Coronary artery disease (CAD) is a major cause of mortality and morbidity worldwide [1], and the gold standard for its diagnosis is coronary angiography (CAG). Coronary tortuosity (C-Tor) is a common finding during CAG but there are conflicting data about its link to atherosclerosis: one study [2] found a negative correlation with CAD, although previous studies linked it to age and hypertension (HTN)—important CAD risk factors [3,4,5]. The resultant shear forces may enhance the growth and the ensuing rupture of atheromatous plaques, resulting in acute coronary syndromes [6, 7].

Carotid intima-media thickness (C-IMT) has been used as a surrogate for CAD. It signifies early atherosclerosis and smooth muscle proliferation. There is also a graded increase in cardiovascular risk with increasing C-IMT [8]. A C-IMT ≥ 0.9 mm is abnormal, but this differs with age [9,10,11,12].

Impaired left ventricular relaxation—as a function of diastolic dysfunction—is also a frequent finding in echocardiography studies and is associated with advanced age [13], obesity [14, 15], HTN [16, 17], diabetes mellitus (DM) [18, 19], and dyslipidemia [20]: the main risk factors of CAD. Its presence is independent of the presence of CAD. However, its relationship with C-Tor has limited data.

In this study, we investigated the interplay between C-Tor, C-IMT, diastolic dysfunction, and the other traditional risk factors of atherosclerosis (HTN, DM, dyslipidemia, and smoking) in patients with non-significant CAD.


Study design

This was a retrospective case-control study that included patients who underwent CAG in a tertiary-care hospital between July 2017 and June 2018. Table 1 lists the exclusion criteria. Patients with C-Tor were compared with an age and gender-matched control group with normal coronaries. All patients eligible for participation signed an informed consent.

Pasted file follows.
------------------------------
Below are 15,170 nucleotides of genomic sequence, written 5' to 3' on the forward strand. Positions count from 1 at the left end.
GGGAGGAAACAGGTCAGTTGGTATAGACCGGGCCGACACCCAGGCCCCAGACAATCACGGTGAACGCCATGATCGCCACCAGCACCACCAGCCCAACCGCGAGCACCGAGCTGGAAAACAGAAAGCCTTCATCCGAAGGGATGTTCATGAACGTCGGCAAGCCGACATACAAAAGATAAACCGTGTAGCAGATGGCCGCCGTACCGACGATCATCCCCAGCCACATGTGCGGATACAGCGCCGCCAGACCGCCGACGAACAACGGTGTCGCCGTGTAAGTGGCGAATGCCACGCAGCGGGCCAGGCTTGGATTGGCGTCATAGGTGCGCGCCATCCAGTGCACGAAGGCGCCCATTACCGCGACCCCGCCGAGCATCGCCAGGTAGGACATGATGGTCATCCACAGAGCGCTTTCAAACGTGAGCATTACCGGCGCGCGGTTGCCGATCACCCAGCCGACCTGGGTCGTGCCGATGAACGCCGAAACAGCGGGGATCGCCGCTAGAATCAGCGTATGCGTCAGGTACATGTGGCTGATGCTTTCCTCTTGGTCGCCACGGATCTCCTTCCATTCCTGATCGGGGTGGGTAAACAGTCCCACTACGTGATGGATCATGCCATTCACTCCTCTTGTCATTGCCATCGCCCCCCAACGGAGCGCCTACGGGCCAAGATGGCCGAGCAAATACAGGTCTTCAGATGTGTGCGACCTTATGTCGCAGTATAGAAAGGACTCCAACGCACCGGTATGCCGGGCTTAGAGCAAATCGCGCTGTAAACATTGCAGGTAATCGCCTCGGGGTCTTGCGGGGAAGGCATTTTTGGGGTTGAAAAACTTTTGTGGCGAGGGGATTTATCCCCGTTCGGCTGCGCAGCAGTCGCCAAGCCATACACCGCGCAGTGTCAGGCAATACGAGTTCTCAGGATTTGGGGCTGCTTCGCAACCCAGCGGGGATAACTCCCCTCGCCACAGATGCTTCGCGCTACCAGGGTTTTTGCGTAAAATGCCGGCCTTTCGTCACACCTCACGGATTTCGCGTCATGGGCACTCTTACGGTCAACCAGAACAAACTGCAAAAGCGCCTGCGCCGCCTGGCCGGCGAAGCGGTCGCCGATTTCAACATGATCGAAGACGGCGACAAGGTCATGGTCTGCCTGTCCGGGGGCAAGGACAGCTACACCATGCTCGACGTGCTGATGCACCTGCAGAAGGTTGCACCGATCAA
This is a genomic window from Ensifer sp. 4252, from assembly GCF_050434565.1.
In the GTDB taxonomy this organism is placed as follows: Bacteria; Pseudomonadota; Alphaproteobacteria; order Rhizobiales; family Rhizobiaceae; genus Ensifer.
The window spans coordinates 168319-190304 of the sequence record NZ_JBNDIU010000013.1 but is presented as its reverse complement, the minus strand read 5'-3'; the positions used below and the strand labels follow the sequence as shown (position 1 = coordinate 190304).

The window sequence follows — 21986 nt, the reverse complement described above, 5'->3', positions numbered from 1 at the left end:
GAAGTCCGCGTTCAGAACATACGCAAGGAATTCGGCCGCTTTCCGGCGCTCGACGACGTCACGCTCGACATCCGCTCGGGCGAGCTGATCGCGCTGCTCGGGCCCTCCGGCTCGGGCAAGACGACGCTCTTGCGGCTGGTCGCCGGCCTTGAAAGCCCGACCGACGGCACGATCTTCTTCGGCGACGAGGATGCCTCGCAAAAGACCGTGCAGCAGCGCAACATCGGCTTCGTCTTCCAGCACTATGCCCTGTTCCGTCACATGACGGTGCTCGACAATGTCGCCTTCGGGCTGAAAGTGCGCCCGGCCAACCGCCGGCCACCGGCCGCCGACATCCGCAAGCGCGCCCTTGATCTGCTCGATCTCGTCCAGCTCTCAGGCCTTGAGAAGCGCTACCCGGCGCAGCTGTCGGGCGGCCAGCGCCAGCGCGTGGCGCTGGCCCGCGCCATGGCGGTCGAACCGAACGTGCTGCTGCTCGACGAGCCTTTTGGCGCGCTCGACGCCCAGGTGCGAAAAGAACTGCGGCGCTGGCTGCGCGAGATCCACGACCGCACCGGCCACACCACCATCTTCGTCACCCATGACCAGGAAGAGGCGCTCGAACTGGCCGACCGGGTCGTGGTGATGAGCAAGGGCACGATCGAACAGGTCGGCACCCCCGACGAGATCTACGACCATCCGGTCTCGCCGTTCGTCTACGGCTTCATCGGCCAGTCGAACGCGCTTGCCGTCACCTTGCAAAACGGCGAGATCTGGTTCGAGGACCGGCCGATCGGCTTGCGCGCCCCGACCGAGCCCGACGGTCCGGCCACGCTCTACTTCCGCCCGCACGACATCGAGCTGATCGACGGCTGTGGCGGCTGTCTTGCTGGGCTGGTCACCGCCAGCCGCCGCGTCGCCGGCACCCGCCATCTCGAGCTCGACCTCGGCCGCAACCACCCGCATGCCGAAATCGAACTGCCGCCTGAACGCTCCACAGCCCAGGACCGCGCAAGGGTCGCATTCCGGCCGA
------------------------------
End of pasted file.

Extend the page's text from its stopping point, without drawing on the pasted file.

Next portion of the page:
Table 1 Exclusion criteria of the study cohort

Clinical risk factors

In all subjects, a fasting blood sample was collected before the CAG for lipid and blood sugar analysis. We defined the clinical risk factors as follows: dyslipidemia: total plasma cholesterol level ≥ 200 mg/dL or a low-density lipoprotein (LDL) cholesterol ≥ 130 mg/dL or on lipid-lowering drugs at the time of the investigation; HTN: systolic blood pressure ≥ 140 mmHg, or diastolic blood pressure ≥ 90 mmHg; or taking antihypertensive medications; DM: fasting plasma glucose ≥ 126 mg/dl, or on anti-diabetic agents. The smoking status was noted: current or ex-smokers versus non-smokers. Obesity was defined as a body mass index ≥ 30 kg/m2.

Coronary angiography

Selective diagnostic CAG was performed with Judkin’s technique in right/left anterior oblique and anteroposterior views with different cranial and caudal angulations. The main coronary arteries (left anterior descending artery, left circumflex artery, and right coronary artery) were tracked. C-Tor was defined as the presence of ≥ 3 bends (≥ 45° change in the vessel direction along its main trunk) in at least one of the main coronary arteries in CAG [21] (Fig. 1).

Fig. 1
figure 1

Coronary angiograms for different patients showing tortuosity in anteroposterior view with cranial angulation

Carotid intima-media thickness

We used the Philips IE 33 ultrasound system (Philips Medical Systems, Andover, MA, USA) and a 5–10 MHz multi-frequency high-resolution linear transducer to measure the maximum C-IMT from the common carotid artery, with the patient on his back, his neck extended, and his head slightly turned to the opposite side of the carotid artery being examined. A 10-mm longitudinal section was studied at a distance of 1 cm from the carotid bifurcation. The intima-media and the media-adventitia interfaces were measured in the proximal and distal walls in the anterior, lateral, and posterior projections, along an axis perpendicular to the artery. Six measurements were obtained in each carotid artery, to record the maximum. We considered C-IMT ≥ 0.9 mm abnormal [22] (Fig. 2).

Fig. 2
figure 2

C-IMT measurement. Patient (a) had a normal C-IMT (0.12 mm). Patient (b) had an increased C-IMT (0.86 mm). C-IMT: Carotid intima-media thickness

Transthoracic echocardiography